8. Tomkins Square riots of 1874—a depression started in 1873 and led people to clamour for public works projects and jobs. Thousands of organized workers took to the streets in NYC to demand action, and the police used force to quell the protests. One can easily see with such a violent response why militants like Patrick Dunn would call for more direct (violent) action as path to better working conditions. As a citizen of New York, President Franklin Roosevelt learned a lesson from this history as Congress enacted the very programs workers had asked for in the 1870s during the depression of 1930s. Now we have a Congress of Republicans that want to further roll back the few gains, enacted during Roosevelt’s New Deal, the working classes have made in America. Will there be riots as Obama capitulates to the corporate Republican demands to roll back Social Security, Medicaid and Medicare?

9. Haymarket Affair, 1886—The Hay Market Riot occurred on May 1, 1886. Workers, some anarchist, some socialists, some unions, other workers, were calling for a national 8-hour workday. That is something many of us used to take for granted. As the crowd was about to disperse, someone threw a bomb and one police officer was killed. Eight police died in the melee that followed and an undetermined number of civilians died.  In the aftermath, eight anarchists were arrested and charged with conspiracy with little but their own speeches to convict them. Of the eight, four were hung, one committed suicide, two sentences were commuted, one person was found innocent and set free. Some say that the police set of the bomb to have an excuse to go at the crowd. If that was so, why so many die? Will more protesters be arrested and falsely accused under the Patriot Act and extra-judicial detentions in the U.S.?

10. The Thibodaux (Louisiana) Massacre of 1887—The Knights of Labor had successfully unionized rail workers in Louisiana. After that triumph, they figured they could unionize the sugar cane workers. Initially successful at uniting black and white workers from the sugar plantation, they met with the local power structure where years of racist attitudes were used to create a rising fear of the unionized plantation workers.  Dozens of workers, mainly black, were killed when strike-breakers were sent in. Will the government kill service workers that currently want to unionize for fear of the power of Latinos?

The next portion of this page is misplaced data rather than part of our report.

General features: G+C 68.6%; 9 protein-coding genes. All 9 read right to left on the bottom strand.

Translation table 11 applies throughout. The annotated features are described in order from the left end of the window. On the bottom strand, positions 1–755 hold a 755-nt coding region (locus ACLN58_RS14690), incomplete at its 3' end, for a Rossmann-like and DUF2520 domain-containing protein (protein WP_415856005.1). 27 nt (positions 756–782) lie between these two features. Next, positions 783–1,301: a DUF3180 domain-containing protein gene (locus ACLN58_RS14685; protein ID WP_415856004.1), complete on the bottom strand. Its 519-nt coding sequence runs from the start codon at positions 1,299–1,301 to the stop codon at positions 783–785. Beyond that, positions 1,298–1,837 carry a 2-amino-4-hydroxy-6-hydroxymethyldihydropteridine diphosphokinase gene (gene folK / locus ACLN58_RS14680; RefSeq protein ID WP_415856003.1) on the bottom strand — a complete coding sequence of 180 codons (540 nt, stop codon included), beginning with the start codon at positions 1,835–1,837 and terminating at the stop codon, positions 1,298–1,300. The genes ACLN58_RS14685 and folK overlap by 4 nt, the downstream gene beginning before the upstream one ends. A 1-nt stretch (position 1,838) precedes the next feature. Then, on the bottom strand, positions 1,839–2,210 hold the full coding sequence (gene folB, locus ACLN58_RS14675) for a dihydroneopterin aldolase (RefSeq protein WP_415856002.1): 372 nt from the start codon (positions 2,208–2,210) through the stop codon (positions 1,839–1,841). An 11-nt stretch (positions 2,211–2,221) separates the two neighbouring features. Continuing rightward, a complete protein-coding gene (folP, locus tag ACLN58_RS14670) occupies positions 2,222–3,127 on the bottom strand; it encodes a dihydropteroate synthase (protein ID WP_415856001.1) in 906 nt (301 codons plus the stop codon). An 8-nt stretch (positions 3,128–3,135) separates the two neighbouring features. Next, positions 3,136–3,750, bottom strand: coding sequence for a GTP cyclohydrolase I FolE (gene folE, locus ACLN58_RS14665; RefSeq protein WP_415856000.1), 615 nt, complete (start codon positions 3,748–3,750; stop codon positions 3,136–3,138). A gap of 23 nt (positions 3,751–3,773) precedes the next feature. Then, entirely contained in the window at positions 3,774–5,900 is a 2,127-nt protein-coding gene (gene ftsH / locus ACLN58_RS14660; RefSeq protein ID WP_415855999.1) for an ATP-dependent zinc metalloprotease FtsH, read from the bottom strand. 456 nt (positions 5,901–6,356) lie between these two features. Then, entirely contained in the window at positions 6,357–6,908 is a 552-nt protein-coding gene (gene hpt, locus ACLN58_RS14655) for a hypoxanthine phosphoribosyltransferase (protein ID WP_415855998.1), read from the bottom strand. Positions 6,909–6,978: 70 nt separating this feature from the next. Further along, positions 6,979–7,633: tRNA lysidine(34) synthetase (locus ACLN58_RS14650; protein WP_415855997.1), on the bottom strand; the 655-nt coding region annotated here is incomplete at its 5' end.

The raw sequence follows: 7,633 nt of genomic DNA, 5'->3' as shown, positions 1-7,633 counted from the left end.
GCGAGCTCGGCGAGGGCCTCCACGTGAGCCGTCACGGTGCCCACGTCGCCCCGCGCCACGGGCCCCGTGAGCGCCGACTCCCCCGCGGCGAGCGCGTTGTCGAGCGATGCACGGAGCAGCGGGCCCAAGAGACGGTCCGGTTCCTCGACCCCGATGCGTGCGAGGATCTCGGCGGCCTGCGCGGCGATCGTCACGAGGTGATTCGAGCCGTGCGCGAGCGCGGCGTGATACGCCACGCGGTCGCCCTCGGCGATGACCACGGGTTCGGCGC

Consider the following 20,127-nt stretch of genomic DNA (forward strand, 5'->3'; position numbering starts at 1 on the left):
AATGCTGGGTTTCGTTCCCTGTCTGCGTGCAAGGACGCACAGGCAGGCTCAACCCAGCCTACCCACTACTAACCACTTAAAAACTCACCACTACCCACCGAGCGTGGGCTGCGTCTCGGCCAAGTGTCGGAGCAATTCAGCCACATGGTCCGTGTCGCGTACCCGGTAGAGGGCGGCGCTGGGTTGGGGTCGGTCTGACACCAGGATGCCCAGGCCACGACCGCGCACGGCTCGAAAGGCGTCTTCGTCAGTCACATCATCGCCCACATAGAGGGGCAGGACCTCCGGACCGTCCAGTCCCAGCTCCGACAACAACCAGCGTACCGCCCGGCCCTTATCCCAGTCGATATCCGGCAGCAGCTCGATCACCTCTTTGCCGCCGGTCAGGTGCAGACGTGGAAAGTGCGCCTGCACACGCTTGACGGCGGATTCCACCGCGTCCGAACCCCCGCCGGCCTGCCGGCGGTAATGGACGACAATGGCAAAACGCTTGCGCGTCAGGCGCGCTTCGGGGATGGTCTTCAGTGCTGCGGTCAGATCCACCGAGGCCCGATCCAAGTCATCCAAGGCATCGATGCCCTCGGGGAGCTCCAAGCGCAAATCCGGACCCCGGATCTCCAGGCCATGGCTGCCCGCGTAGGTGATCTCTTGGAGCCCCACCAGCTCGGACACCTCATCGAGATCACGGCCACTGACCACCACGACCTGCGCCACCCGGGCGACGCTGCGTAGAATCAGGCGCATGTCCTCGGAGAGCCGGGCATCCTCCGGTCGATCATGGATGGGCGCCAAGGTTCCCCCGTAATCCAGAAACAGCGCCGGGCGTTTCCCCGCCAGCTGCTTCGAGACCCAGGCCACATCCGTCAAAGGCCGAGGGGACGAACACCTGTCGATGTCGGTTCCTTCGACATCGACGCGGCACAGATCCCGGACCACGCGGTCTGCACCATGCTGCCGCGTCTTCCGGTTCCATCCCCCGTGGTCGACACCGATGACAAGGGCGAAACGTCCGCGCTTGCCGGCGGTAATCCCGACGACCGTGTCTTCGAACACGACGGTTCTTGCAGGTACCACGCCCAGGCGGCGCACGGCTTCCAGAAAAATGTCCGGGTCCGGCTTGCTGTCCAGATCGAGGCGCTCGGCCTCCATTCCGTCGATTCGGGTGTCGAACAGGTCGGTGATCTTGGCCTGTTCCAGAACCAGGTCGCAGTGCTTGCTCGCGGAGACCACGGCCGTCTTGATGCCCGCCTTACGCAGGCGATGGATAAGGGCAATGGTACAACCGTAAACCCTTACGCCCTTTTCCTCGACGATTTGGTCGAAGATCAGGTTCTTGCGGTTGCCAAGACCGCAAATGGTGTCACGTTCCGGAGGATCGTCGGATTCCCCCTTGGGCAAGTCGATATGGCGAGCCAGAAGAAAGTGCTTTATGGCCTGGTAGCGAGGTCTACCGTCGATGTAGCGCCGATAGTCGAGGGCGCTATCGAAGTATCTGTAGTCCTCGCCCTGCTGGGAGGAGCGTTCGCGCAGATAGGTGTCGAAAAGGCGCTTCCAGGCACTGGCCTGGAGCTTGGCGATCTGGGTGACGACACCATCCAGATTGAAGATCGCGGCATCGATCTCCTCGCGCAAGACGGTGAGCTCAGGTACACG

11. Strike at Homestead Mill, 1892 (In Homestead, PA, east of Pittsburg)—Workers at industrialist Andrew Carnegie’s Homestead still mill were asking for better wages and a say in production decisions. Carnegie negotiated by sending 300 Pinkerton detectives, more enforcers and thugs than detectives, to break up the strike. Will the new 20,000 reserve troops placed in the United States by the Pentagon be used to settle worker unrest? (link)

12. Pullman Strike, 1894—as demand for his Pullman cars declined, industrialist George Pullman cut wages and demanded workers work 12-hour days at the lower rate. The America Railway Union led by Eugene V. Debs went on general strike. Rail workers around the country refused to load Pullman cars or run trains that had them attached. This solidarity leads George Pullman to ask President Grover Cleveland to send in the army to break the strike. That ended the strike and sent Debs to prison, where he read Karl Marx and became a socialist. He ran for president 5 times. If only we could unionize the air traffic controllers and shut down air traffic in America. But our hero Reagan dealt with that. Never mind.

13. Everett Massacre—The International Workers of the World were striking for better wages in Everett, Wa. The local sheriff confronted them as they tried to land on the dock and a gun battle ensued. Several union members and deputies were killed, and the strike failed.  Moral: Can an armed union really beat the armed police or army? Not without public support.